Bruise Blood’s starting point was the music. Shobana had met vocal performer Shlomo (“the human beatbox”) and discovered a shared interest in the music of Steve Reich and were taken by his piece Come Out, 1966. Come Out uses words spoken by a young black Harlem man in the 1960s; he had been wrongly arrested and had to let out his ‘bruise blood’ to show he had been assaulted by the police. His blood was the only evidence available to him. From that specific event Shobana took a more general point: the idea that someone offering up their own body as evidence is also what dancers do.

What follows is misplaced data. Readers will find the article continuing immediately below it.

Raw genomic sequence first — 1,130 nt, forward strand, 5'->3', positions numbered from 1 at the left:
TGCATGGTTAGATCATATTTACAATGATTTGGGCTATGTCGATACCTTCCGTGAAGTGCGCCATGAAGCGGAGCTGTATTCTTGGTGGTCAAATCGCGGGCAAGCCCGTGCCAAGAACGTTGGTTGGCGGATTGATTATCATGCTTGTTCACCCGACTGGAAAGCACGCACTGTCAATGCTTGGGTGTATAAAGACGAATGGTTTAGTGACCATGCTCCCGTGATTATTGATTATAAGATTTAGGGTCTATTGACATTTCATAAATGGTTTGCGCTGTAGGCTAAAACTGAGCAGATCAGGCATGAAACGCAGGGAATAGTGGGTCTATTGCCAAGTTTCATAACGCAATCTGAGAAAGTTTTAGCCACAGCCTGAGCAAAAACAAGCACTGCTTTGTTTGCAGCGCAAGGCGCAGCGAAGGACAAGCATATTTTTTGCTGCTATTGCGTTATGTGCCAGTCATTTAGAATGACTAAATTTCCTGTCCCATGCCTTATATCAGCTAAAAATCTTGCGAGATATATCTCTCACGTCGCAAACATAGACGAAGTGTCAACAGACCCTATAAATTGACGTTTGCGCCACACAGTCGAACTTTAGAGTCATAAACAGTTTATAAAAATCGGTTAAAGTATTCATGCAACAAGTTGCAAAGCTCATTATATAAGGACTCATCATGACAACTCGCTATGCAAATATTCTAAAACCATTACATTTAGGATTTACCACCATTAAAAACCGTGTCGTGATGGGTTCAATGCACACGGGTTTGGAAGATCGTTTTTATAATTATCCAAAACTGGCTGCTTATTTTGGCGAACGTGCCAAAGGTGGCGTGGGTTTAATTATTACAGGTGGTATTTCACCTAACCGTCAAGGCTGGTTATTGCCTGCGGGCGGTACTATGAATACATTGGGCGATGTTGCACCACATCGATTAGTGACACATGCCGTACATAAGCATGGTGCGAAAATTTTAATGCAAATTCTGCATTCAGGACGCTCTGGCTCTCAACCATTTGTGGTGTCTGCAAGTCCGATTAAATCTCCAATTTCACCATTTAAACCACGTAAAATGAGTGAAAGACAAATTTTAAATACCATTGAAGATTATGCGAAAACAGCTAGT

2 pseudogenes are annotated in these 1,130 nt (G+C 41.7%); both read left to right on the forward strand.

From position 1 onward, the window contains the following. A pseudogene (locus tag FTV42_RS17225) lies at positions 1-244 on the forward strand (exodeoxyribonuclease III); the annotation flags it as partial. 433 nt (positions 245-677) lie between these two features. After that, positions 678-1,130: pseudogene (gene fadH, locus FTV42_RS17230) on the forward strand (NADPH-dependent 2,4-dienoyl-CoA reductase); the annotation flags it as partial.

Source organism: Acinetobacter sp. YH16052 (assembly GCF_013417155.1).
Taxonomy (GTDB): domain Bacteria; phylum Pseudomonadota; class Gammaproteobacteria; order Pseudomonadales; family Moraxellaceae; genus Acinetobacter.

Although Reich moves quickly from documentary to the abstract, Shobana connects to the evidential nature of dance, which shows its tangled history through the machinery of the human body.